Remember the little people after you make it big
HIGH Playing a game with no danger in the formula was totally refreshing.
LOW There's no command to tell all the Keflings to drop what they're doing.
WTF Realizing that the most advanced workshop can't make some of the simplest pieces.
The latest Xbox Live Arcade effort from developer NinjaBee, A Kingdom for Keflings is an addicting, entertaining title that's noteworthy for a few reasons—though most people will probably notice it because it's the first new Live Arcade game to incorporate the avatars introduced at the launch of the New Xbox Experience. Being able to use your own creation instead of the four preset characters is a neat feature if you dig the way your avatar looks, but I found this aspect to be the least interesting thing about it. There's much more to like about Keflings than a little ego stroke.
The gist of the game is that the player takes the role of a giant in a land of little people, and for some unexplained reason (you're big, and just...there, I guess) the task at hand is to help them build a town and enrich their civilization by taking advantage of the trees, rocks, crystals, and sheep that are within easy reach.
Making the most of these resources is quite simple. Avoiding any confusing menus or the traditional problems that crop up with RTS-style titles on consoles, the player instead chooses a Kefling and takes them directly to what it is they want collected. After the Kefling gets the idea, then the player takes them to where the resource should be dropped off (a lumber mill, a rock carver, and so on.) Voila! The little person shuttles back and forth accumulating the raw materials that will be needed. It's extremely straightforward and easy to grasp.
At this point, wool bundles and cut planks start piling up, so the player chooses from a series of blueprints to build different structures like churches, houses, and various craft services. Hands-on like the management of the Keflings, the player assembles these buildings piece by piece in whatever location is preferred, and the titular kingdom grows ever outwards.
Although it initially seems to have much in common with other games in the genre, the unique thing about Keflings is that there are no negative dynamics to contend with: no enemy tribes from over the hill constantly killing villagers, no hurricanes or earthquakes that ruin urban development, no combat or penalties of any sort. Although it may seem somewhat boring to imagine a game where there is nothing to struggle against, I found that the time I spent arranging harvesting routes and planning how best to use available space was extremely relaxing and mellow. There's no shortage of titles featuring aliens with guns or bloodthirsty monsters, but titles that remove the element of danger are extremely few and far between.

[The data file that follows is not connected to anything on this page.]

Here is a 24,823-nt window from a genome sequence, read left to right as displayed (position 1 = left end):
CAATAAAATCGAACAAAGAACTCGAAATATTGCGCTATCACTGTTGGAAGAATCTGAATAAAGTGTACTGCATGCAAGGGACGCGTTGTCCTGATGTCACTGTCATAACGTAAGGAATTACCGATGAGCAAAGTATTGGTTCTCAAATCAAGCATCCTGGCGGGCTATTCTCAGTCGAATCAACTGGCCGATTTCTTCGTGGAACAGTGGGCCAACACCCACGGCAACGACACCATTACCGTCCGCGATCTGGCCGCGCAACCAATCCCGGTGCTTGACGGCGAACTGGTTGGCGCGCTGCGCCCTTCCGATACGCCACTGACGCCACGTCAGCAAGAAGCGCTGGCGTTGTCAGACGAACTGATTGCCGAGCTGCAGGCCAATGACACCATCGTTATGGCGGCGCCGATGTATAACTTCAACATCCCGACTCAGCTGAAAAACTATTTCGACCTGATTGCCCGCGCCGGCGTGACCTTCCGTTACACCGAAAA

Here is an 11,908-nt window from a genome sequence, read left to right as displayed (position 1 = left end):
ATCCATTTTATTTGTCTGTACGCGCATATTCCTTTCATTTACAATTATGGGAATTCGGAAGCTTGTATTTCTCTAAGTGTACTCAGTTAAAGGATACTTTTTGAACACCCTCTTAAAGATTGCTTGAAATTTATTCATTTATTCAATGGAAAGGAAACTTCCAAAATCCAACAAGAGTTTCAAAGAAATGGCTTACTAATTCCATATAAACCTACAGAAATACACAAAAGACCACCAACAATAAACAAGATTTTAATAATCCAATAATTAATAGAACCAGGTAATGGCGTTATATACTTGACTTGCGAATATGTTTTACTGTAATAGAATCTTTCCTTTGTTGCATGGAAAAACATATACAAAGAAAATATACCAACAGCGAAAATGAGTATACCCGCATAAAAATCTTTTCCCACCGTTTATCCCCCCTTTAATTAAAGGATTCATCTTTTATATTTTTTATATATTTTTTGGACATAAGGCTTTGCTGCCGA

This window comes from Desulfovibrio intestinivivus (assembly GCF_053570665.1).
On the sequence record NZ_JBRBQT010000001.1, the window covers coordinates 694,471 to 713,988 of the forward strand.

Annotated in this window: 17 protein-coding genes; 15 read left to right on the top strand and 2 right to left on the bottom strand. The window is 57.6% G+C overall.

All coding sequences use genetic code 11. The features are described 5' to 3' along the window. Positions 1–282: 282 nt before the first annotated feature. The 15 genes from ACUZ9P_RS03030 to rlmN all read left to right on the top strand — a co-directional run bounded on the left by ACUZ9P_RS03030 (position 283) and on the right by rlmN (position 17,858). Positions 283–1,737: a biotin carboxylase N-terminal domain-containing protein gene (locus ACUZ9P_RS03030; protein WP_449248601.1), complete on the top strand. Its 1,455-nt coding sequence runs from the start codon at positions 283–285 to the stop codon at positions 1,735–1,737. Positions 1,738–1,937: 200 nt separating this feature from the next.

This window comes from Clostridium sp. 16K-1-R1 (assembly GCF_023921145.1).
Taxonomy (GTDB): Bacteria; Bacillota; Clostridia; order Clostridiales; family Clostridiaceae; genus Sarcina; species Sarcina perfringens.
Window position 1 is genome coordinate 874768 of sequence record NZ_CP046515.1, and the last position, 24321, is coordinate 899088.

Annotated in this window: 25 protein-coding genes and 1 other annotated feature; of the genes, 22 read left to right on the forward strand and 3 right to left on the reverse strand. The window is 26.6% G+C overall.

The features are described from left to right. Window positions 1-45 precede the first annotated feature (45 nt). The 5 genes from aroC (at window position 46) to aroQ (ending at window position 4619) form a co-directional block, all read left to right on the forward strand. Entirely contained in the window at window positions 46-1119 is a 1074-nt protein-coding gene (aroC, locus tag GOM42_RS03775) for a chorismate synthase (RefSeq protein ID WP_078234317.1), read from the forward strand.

Every session I played, A Kingdom for Keflings would suck me into one of those "just one more" sessions, and the half-hour I would intend to spend inevitably became two or three hours before I knew it. Although it needs a few tweaks here and there (like a way to quickly reorganize when every Kefling is employed, or some kind of shortcut when transferring goods from one shop to another) it was great to be able to sit back and relax with something without fear of being picked off by snipers or a constant need to manage my supply of health packs.
Disclosures: This game was obtained via paid download and reviewed on the Xbox 360. Approximately nine hours of play were devoted to the single-player mode, and the game was completed one time. No time was spent in the co-op multiplayer modes.
Parents: According to the ESRB, this game contains mild cartoon violence. Nothing to be afraid of here, moms and dads—There's no combat, no blood, no language, no sexual situations, and the only "violence" on display is when the giant gives a small kick to one of the Keflings...they give out a small yelp, but they land unharmed. It may be a little complicated, but the content is suitable for even the youngest kids.
Deaf & Hard of Hearing Gamers: There shouldn't be any problems. There is no spoken dialogue, and all information is presented through text on-screen. No audio cues are necessary for gameplay whatsoever. Totally accessible.